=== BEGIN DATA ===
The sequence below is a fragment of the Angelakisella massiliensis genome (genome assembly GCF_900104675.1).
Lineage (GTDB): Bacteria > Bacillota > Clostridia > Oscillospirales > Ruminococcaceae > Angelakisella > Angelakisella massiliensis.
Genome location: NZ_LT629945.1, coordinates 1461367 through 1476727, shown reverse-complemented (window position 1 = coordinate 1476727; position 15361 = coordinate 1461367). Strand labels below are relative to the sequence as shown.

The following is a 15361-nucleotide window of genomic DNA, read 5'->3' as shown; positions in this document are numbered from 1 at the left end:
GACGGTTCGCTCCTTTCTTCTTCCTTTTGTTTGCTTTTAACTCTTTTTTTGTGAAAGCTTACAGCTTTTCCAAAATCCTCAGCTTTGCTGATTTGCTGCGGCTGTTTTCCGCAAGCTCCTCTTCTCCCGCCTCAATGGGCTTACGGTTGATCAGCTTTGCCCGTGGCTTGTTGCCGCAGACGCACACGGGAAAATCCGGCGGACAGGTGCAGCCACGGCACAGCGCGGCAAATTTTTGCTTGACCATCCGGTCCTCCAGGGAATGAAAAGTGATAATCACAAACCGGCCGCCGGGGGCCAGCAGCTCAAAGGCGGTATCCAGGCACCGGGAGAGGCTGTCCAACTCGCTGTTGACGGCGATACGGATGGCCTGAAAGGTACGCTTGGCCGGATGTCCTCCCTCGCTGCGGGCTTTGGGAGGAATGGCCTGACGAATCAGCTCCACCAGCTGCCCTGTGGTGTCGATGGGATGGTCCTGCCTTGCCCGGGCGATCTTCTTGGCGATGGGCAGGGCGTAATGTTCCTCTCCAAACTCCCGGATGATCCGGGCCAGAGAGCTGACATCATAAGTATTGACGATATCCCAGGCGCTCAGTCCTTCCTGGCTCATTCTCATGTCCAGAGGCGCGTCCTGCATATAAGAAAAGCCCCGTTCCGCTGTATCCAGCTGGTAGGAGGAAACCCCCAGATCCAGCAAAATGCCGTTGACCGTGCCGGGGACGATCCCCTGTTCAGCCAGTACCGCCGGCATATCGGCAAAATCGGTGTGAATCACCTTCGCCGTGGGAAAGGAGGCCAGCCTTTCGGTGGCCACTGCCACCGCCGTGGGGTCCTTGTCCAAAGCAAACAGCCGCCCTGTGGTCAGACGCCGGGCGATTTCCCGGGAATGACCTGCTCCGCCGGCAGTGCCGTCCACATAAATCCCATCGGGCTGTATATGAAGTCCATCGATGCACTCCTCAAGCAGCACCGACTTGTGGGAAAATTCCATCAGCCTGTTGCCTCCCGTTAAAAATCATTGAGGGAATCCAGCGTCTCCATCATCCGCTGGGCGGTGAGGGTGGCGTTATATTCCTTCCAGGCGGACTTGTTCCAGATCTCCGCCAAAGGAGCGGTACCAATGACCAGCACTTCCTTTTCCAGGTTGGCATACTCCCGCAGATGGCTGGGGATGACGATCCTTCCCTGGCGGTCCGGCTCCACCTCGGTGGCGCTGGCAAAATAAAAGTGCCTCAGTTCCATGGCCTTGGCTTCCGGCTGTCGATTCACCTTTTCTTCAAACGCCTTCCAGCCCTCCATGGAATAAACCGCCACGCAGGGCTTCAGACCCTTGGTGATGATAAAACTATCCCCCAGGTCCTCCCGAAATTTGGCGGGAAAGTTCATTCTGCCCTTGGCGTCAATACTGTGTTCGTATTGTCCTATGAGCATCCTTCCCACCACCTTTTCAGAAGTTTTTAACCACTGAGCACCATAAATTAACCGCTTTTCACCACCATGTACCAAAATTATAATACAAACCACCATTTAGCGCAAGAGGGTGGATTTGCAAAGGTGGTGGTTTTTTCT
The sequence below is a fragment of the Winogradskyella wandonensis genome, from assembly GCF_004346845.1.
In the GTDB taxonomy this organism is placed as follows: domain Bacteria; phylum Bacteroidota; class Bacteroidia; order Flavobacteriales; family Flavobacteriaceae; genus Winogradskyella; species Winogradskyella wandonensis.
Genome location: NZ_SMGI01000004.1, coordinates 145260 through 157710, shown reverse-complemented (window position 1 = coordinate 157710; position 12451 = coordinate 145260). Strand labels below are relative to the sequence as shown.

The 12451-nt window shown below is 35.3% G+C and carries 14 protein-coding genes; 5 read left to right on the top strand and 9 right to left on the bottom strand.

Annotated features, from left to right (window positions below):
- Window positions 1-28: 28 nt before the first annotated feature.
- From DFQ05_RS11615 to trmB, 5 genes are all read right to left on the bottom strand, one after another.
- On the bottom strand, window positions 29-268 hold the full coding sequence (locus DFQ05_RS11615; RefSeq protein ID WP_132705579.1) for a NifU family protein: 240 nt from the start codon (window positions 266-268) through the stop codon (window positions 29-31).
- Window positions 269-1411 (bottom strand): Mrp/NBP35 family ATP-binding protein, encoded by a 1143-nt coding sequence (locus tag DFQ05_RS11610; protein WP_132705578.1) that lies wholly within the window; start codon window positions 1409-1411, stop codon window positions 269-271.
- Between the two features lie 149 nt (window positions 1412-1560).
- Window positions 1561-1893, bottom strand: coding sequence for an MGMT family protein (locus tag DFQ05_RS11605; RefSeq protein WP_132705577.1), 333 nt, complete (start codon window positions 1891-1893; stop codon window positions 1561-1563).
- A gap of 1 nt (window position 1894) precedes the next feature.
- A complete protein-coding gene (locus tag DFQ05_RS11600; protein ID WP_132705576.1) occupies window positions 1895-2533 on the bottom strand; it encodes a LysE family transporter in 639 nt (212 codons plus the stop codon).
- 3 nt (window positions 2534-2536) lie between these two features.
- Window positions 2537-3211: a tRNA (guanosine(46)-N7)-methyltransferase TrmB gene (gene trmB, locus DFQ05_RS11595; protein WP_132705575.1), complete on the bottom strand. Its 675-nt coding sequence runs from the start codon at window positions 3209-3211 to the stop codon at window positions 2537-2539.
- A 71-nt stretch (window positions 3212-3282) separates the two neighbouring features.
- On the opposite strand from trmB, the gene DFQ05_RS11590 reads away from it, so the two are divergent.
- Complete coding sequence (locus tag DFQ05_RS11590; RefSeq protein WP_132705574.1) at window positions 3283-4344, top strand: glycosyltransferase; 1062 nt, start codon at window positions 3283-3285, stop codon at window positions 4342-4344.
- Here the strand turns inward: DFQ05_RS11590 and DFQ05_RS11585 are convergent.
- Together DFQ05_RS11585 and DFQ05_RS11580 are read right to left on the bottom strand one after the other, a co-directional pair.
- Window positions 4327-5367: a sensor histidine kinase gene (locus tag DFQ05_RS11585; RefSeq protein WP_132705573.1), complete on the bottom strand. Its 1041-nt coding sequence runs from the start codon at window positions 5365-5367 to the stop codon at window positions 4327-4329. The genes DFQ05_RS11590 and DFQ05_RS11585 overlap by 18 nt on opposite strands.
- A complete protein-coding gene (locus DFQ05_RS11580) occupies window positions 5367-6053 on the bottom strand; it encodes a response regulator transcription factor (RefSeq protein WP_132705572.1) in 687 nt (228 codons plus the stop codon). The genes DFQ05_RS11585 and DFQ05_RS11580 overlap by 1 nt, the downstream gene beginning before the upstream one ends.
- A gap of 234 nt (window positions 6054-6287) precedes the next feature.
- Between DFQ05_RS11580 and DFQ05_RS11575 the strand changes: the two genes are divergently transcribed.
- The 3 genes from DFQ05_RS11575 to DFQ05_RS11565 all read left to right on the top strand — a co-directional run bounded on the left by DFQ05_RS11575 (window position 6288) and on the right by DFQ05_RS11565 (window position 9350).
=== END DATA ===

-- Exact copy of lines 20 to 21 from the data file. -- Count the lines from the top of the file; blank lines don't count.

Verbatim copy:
- Window positions 2537-3211: a tRNA (guanosine(46)-N7)-methyltransferase TrmB gene (gene trmB, locus DFQ05_RS11595; protein WP_132705575.1), complete on the bottom strand. Its 675-nt coding sequence runs from the start codon at window positions 3209-3211 to the stop codon at window positions 2537-2539.
- A 71-nt stretch (window positions 3212-3282) separates the two neighbouring features.